Tanzania will not join the Single African Air Transport Market (SAATM) in the next five years, according to permanent transport secretary Gabriel Migire.

"Liberalisation of African skies is a good idea, but we need to open it strategically," Migire told The Citizen newspaper. "Let's give ourselves five years to pave the way to preparing local operators to compete fairly."

Migire promised his government would facilitate an enabling business environment for domestic carriers. His ministry was preparing a stakeholders meeting to discuss challenges and chart a way forward. "It is advantageous to open the African skies as competition will drive operating efficiencies, which, in turn, will reduce the cost of air transport and the cost of doing business (in Africa)," he said.

Tanzania Air Operators Association executive secretary Lathifa Sykes said: "We are open for positive changes, but the government must ensure that domestic operators and the economy at large do not lose [out]. The government needs to create a conducive environment for us to be competitive. As of now, we can't compete."

SAATM is a flagship project of the African Union (AU) Agenda 2063, a strategic framework to establish a single unified air transport market in Africa for the continent's socio-economic transformation over the next 50 years. It was created to expedite the implementation of the long-awaited open skies in Africa for African carriers envisaged under the Yamoussoukro Decision adopted in 1999, which commits its 44 signatory countries to deregulate air services and promote regional air markets open to transnational competition. A key component is the free exercise of first, second, third, fourth and fifth freedom traffic rights for scheduled and freight air services by eligible airlines. It removes restrictions on ownership and provides for the full liberalisation of frequencies, tariffs and capacity.

To date, 34 of the AU's 55 member countries – representing about 80% of Africa's airline traffic - have signed up to SAATM: Benin, Botswana, Burkina Faso, Cabo Verde, Cameroon, Central African Republic, Congo Brazzaville, Cote d'Ivoire, Egypt, Ethiopia, Equatorial Guinea, Gabon, Gambia, Ghana, Guinea (Bissau), Guinea, Kenya, Lesotho, Liberia, Mali, Morocco, Mozambique, Namibia, Niger, Nigeria, Democratic Republic of Congo, Rwanda, Sénégal, Sierra Leone, South Africa, Swaziland, Tchad, Togo, and Zimbabwe, according to the International Air Transport Association (IATA).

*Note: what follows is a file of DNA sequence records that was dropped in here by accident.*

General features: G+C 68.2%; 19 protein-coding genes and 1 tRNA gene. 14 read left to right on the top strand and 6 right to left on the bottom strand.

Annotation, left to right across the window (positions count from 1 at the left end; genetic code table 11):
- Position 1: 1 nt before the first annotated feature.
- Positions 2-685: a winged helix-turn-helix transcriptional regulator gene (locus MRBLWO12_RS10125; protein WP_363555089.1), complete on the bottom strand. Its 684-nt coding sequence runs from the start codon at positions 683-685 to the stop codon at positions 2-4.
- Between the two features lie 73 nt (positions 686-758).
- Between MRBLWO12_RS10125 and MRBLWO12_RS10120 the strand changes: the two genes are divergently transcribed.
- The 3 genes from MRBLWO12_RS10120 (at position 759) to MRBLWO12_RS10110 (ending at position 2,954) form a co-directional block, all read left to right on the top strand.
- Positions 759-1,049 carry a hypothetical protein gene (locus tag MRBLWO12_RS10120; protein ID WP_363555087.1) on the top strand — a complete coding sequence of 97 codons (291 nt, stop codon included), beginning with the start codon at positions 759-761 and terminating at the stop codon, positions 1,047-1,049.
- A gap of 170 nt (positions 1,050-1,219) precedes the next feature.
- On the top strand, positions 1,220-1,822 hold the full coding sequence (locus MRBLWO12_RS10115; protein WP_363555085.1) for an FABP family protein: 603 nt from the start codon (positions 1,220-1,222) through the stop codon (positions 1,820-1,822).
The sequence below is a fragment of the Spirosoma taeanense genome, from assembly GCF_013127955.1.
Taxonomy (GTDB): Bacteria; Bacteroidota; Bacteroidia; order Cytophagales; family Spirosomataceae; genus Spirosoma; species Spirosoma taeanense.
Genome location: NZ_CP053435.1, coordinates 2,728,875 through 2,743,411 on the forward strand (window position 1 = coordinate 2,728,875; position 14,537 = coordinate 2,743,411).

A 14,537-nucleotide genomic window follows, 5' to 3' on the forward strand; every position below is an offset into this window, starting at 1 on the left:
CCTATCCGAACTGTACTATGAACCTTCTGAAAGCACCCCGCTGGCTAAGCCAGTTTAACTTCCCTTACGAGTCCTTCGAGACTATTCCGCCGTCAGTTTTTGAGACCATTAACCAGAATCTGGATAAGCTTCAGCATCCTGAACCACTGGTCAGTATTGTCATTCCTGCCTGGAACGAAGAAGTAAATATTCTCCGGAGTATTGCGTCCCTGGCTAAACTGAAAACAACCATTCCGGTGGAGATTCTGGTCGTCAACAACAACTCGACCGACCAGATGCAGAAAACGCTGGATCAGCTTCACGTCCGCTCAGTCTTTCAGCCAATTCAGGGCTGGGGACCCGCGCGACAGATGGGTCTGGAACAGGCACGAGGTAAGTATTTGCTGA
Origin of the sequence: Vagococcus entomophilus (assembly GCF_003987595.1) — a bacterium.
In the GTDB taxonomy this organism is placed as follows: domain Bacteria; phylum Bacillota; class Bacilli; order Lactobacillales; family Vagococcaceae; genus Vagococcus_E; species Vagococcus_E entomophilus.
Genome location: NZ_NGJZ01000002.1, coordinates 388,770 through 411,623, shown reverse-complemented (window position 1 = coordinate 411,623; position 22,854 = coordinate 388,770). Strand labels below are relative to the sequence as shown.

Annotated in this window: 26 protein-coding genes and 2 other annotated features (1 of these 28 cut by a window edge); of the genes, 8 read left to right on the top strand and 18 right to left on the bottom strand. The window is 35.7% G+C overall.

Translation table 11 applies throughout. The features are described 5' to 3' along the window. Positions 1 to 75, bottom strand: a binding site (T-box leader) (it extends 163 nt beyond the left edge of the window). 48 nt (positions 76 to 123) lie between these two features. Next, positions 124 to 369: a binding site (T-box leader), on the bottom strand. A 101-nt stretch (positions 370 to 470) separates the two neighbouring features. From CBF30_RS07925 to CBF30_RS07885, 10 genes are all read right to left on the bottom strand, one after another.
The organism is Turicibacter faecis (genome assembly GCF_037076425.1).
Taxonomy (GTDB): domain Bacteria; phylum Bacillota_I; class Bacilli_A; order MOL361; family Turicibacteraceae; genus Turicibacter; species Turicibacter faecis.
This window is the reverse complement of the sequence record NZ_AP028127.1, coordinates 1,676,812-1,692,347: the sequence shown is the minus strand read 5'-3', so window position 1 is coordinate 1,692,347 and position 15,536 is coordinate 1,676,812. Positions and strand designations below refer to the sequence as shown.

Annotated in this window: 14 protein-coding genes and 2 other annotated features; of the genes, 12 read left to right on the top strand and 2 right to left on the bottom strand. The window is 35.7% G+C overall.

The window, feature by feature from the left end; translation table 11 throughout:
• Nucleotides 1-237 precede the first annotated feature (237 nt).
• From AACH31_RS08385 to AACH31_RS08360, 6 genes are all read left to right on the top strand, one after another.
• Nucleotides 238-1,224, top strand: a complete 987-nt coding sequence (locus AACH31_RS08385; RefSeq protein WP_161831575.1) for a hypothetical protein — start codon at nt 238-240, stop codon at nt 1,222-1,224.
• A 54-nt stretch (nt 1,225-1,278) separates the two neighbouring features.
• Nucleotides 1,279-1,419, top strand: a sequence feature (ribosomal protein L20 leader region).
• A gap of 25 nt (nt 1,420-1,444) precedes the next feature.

In November 2022, 18 of the signatory states launched the Pilot Implementation Project (PIP) under the auspices of the African Civil Aviation Commission (AFCAC). This initiative aims to align their respective bilateral air service agreements. The signatories were Cabo Verde, Côte d'Ivoire, Congo (Republic of), Cameroun, Ethiopia, Ghana, Gabon, Kenya, Morocco, Mozambique, Namibia, Nigeria, Niger, Rwanda, Senegal, South Africa, Togo, and Zambia.

However, according to Airline Association of Southern Africa (AASA) chief executive Aaron Munetsi, it is clear that SAATM is still some way from becoming a reality as protectionism of state carriers continues.

"Most regional governments have recognised the potential rewards and [are] committed to implementing SAATM. But what is said and done can be quite different. Some of these governments, at the instigation of their national carriers, act contrary both to the spirit of SAATM and their bilateral air service agreements by imposing prejudicial requirements on the reciprocal nation's designated airlines. Typically, these manifest in the denial of reciprocal fifth-freedom traffic rights, differential pricing for aircraft landing and airport charges, as well as ground handling service fees and FOP [foreign operator permit] fees."